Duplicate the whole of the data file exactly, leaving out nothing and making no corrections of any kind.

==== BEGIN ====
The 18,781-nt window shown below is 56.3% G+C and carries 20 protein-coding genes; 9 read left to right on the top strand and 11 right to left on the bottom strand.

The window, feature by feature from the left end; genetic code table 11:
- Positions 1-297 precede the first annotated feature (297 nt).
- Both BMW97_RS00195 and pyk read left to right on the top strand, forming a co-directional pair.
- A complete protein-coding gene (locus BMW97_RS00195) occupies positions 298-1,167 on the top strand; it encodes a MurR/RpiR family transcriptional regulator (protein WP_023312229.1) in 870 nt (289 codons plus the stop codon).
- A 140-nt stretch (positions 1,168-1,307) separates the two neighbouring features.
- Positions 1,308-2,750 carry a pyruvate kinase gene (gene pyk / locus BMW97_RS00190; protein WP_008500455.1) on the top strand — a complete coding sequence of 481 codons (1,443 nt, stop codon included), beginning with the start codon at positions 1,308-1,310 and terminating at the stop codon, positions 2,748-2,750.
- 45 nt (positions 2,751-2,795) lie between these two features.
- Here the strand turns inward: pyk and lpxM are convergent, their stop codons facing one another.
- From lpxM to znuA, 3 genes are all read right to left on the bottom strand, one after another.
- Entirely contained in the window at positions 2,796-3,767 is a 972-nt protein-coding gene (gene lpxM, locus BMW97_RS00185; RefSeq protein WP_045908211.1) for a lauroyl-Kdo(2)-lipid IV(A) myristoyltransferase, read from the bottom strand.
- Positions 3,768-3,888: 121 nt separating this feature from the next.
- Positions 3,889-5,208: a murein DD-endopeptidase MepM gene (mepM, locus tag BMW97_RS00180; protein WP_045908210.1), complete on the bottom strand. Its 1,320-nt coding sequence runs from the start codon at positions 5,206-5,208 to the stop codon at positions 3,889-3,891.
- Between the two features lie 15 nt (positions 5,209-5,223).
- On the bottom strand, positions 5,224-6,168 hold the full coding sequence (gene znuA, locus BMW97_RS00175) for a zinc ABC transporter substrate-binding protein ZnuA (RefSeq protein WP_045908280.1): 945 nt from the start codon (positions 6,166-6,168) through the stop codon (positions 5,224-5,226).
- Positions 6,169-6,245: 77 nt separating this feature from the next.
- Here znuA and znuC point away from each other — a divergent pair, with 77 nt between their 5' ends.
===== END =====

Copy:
The 18,781-nt window shown below is 56.3% G+C and carries 20 protein-coding genes; 9 read left to right on the top strand and 11 right to left on the bottom strand.

The window, feature by feature from the left end; genetic code table 11:
- Positions 1-297 precede the first annotated feature (297 nt).
- Both BMW97_RS00195 and pyk read left to right on the top strand, forming a co-directional pair.
- A complete protein-coding gene (locus BMW97_RS00195) occupies positions 298-1,167 on the top strand; it encodes a MurR/RpiR family transcriptional regulator (protein WP_023312229.1) in 870 nt (289 codons plus the stop codon).
- A 140-nt stretch (positions 1,168-1,307) separates the two neighbouring features.
- Positions 1,308-2,750 carry a pyruvate kinase gene (gene pyk / locus BMW97_RS00190; protein WP_008500455.1) on the top strand — a complete coding sequence of 481 codons (1,443 nt, stop codon included), beginning with the start codon at positions 1,308-1,310 and terminating at the stop codon, positions 2,748-2,750.
- 45 nt (positions 2,751-2,795) lie between these two features.
- Here the strand turns inward: pyk and lpxM are convergent, their stop codons facing one another.
- From lpxM to znuA, 3 genes are all read right to left on the bottom strand, one after another.
- Entirely contained in the window at positions 2,796-3,767 is a 972-nt protein-coding gene (gene lpxM, locus BMW97_RS00185; RefSeq protein WP_045908211.1) for a lauroyl-Kdo(2)-lipid IV(A) myristoyltransferase, read from the bottom strand.
- Positions 3,768-3,888: 121 nt separating this feature from the next.
- Positions 3,889-5,208: a murein DD-endopeptidase MepM gene (mepM, locus tag BMW97_RS00180; protein WP_045908210.1), complete on the bottom strand. Its 1,320-nt coding sequence runs from the start codon at positions 5,206-5,208 to the stop codon at positions 3,889-3,891.
- Between the two features lie 15 nt (positions 5,209-5,223).
- On the bottom strand, positions 5,224-6,168 hold the full coding sequence (gene znuA, locus BMW97_RS00175) for a zinc ABC transporter substrate-binding protein ZnuA (RefSeq protein WP_045908280.1): 945 nt from the start codon (positions 6,166-6,168) through the stop codon (positions 5,224-5,226).
- Positions 6,169-6,245: 77 nt separating this feature from the next.
- Here znuA and znuC point away from each other — a divergent pair, with 77 nt between their 5' ends.